One of the ways we at CCI treat mental illness is through the use of psychotherapy (“talk therapy”). One such form of therapy is dialectical behavior therapy (DBT). Unlike cognitive-behavioral therapy (CBT), which focuses on identifying inaccurate perceptions of others and themselves, DBT focuses on using concepts of mindfulness and acceptance or being aware and attentive to current situations and emotional states. This form of therapy was originally developed to treat borderline personality disorder (BPD); however, in more recent years, it has been shown to help with a myriad of mental disorders. DBT also gives clients the skills they need to control intense emotions and reduce self-destructive behaviors. This makes it an excellent candidate for treating substance use disorder (SUD).

What Does DBT Look Like?

DBT incorporates eastern meditative practices and focuses on acceptance and change. It incorporates mindfulness, interpersonal effectiveness, emotional regulation, and distress tolerance.

Core Mindfulness

According to the National Institute of Mental Health (NIMH), mindfulness is a psychological process of actively paying attention to the present moment. This means being aware of your thoughts, feelings, behaviors, and urges. By practicing mindfulness, we are given the power to be aware of ourselves in a way that promotes and assists in emotional regulation. We learn to accept ourselves and change ourselves.

An example of practicing mindfulness may be approaching an employer to request a certain day off. Perhaps it’s your parent’s birthday, and you want to help with their surprise party. When you approach your employer, you may be tempted to make assumptions about their reaction:

“My employer will definitely say no, then I’ll arrive late to their surprise party and everyone will say that I’m the worst and I won’t get any cake and no one will come to my party in 3 months all because my employer is a jerk.”

Your behavior may reflect this assumption. You may come across as combative or irritable as you make your request. By practicing mindfulness, you stay in the present moment:

“I’m going to ask my employer, politely, if I can have this day off. They may say no, they may say yes. Here is what I will say, and this is how I will act when I say it.”

By being mindful of your thoughts, feelings, and actions, you empower yourself.

Interpersonal Effectiveness

One of the major goals in DBT is to build and maintain positive relationships. DBT has dissected interpersonal skills that those with healthy interpersonal relationships develop naturally and breaks them down into a series of descriptive acronyms. Mastering these skills can be helpful to anyone, but they are especially helpful for individuals who have experienced trauma or were otherwise unable to develop healthy interpersonal communication skills organically.

Using these skills can help you navigate the above scenario. Using the acronyms, you can walk through the interpersonal effectiveness steps before and after interacting with your employer. The more you practice interpersonal effectiveness, the more natural these skills become. Eventually, you should subconsciously begin practicing them amid everyday conversations without even thinking about it.

Emotional Regulation

If you are suffering from a mental disorder, you may have found that you have a negative relationship with the concept of feelings. You may even blame them for negative experiences you’ve had throughout your life. It is important to remember that emotions serve an important purpose: to communicate information to us about our experiences and environment. DBT uses a variety of tools to help those who feel as though their emotions control them. Some goals of emotional regulation include:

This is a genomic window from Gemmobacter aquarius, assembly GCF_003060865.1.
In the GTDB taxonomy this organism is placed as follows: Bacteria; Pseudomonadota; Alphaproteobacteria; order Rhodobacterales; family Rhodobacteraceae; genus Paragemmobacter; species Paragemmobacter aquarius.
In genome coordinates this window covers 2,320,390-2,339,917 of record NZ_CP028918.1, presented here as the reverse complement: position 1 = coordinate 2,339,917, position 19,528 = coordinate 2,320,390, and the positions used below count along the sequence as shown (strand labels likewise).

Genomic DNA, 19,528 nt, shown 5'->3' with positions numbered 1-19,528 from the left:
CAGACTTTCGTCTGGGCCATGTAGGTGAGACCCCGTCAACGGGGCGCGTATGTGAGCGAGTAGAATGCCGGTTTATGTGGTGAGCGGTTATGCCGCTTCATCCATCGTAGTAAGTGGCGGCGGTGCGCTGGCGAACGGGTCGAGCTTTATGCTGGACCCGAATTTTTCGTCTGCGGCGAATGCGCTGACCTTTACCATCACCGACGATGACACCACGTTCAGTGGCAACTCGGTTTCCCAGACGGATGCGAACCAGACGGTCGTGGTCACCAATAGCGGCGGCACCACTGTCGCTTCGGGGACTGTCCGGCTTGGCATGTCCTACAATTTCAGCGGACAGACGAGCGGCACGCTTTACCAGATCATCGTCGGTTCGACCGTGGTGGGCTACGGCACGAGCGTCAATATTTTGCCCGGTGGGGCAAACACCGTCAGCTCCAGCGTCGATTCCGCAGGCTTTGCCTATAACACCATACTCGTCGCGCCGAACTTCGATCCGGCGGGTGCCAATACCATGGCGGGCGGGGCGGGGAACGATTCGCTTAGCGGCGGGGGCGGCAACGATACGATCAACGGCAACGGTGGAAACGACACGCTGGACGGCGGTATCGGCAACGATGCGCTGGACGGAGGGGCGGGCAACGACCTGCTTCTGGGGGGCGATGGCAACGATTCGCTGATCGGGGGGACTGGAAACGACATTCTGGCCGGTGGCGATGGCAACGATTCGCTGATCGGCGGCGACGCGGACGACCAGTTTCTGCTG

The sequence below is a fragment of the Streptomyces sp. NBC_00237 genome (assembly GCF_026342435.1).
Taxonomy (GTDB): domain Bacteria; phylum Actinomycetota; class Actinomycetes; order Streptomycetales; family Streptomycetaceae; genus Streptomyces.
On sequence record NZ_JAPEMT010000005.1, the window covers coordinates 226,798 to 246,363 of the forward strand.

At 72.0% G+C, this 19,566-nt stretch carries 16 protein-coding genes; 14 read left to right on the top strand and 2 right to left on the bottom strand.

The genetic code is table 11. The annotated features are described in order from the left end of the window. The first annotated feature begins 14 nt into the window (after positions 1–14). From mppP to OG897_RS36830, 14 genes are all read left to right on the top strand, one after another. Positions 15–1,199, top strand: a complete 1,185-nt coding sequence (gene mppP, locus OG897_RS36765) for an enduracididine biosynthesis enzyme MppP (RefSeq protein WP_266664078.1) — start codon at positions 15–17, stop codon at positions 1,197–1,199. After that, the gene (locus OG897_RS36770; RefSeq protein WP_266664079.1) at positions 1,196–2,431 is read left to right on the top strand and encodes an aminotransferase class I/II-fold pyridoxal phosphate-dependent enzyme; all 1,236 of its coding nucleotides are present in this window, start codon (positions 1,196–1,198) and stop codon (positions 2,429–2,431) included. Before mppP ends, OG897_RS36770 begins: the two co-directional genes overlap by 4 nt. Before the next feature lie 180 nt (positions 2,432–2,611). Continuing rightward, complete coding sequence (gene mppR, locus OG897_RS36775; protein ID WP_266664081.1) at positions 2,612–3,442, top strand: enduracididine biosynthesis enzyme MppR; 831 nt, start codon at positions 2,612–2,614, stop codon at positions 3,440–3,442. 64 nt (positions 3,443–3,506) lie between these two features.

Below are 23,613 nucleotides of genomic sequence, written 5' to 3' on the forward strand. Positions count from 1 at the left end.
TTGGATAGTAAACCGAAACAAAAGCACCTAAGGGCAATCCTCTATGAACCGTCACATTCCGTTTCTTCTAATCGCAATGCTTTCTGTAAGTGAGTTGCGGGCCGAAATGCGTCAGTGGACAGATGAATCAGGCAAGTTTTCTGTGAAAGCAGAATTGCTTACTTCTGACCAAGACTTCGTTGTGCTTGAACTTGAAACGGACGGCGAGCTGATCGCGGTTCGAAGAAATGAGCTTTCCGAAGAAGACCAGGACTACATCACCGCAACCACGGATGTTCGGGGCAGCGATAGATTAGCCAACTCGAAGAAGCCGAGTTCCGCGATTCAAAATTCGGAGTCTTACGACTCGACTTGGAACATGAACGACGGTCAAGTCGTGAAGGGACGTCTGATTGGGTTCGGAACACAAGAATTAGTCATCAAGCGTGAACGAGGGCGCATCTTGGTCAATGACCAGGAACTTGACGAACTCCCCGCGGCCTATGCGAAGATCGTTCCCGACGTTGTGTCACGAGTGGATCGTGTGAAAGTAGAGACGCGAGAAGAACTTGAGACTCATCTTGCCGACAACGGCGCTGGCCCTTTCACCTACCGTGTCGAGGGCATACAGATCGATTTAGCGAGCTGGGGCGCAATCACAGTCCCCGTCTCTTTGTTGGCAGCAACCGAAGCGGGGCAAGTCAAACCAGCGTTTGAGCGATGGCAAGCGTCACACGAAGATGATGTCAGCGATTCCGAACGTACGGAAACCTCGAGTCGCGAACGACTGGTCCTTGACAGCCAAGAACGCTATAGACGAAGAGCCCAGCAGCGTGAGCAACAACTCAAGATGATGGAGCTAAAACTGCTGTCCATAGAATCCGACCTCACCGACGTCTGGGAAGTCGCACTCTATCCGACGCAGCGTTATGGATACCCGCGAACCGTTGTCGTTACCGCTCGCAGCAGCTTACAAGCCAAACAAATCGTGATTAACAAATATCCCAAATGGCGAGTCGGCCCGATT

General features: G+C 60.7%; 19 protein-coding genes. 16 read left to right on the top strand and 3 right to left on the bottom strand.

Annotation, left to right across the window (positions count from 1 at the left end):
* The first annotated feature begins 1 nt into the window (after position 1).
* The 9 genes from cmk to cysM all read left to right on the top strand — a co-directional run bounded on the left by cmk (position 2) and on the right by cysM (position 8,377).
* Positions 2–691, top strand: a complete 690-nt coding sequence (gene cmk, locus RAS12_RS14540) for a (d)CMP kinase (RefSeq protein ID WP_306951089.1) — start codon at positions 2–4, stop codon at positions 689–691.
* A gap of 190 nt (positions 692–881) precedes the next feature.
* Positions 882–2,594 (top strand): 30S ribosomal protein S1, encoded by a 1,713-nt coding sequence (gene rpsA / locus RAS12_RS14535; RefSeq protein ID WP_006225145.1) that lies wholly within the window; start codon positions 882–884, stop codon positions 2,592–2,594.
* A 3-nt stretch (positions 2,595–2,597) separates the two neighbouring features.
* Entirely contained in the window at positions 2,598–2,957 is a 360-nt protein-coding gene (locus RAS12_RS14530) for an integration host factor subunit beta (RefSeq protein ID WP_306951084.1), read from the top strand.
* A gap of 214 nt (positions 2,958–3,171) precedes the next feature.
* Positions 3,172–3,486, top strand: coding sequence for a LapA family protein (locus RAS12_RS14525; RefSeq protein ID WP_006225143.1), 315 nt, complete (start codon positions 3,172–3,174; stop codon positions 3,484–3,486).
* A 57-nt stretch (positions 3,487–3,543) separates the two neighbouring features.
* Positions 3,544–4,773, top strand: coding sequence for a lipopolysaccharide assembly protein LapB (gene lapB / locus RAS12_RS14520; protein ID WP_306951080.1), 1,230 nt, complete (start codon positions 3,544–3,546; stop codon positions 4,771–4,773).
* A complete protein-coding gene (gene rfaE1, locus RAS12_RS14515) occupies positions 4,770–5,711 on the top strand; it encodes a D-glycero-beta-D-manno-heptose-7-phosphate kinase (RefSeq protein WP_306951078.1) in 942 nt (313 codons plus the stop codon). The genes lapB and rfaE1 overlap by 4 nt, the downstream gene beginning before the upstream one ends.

• Naming and understanding emotions
  • Decreasing the frequency of negative emotions
  • Decreasing our vulnerability to emotions
  • Decreasing emotional suffering

In the earlier illustration, should your meeting with your employer go negatively, for example, this skill will allow you to process the disappointment and frustration positively and helpfully so that you may continue to practice interpersonal effectiveness.

Distress Tolerance

Distress is an unfortunate but natural part of life. We may experience it due to major life events, such as the death of a loved one, loss of employment, or the end of a significant long-term relationship. On the other hand, there are less drastic events that can cause different kinds of distress, such as finding yourself stuck in traffic, being unhappy with your appearance, or being unable to participate in a major event for a loved one (such as you guessed it, your parent’s surprise birthday party).

DBT teaches a series of skills designed to help navigate emotional crises of all forms. It gives us the ability to accept what is causing the distress and move forward with our lives despite it.

Is DBT Right for You?

DBT is a powerful tool that can help clients who are suffering from suicidal thoughts and destructive behavior. For this reason, it is often used in the treatment of many different mood disorders, personality disorders, and SUDs. At Crownview Co-Occurring Institute, DBT is just one of several psychotherapies we use to ensure our clients have the tools they need to overcome their mental illness and lead healthier lives.

Using a comprehensive diagnosis process, we identify and diagnose the disorder (or co-occurring disorders) that has disrupted the lives of our clients and their loved ones. We understand that each individual who walks through our doors is not just a statistic but a person who needs help.

If you or a loved one is suffering from a severe mental or substance abuse disorder, we may be able to help. Call us at (855) 616-1095 for more information.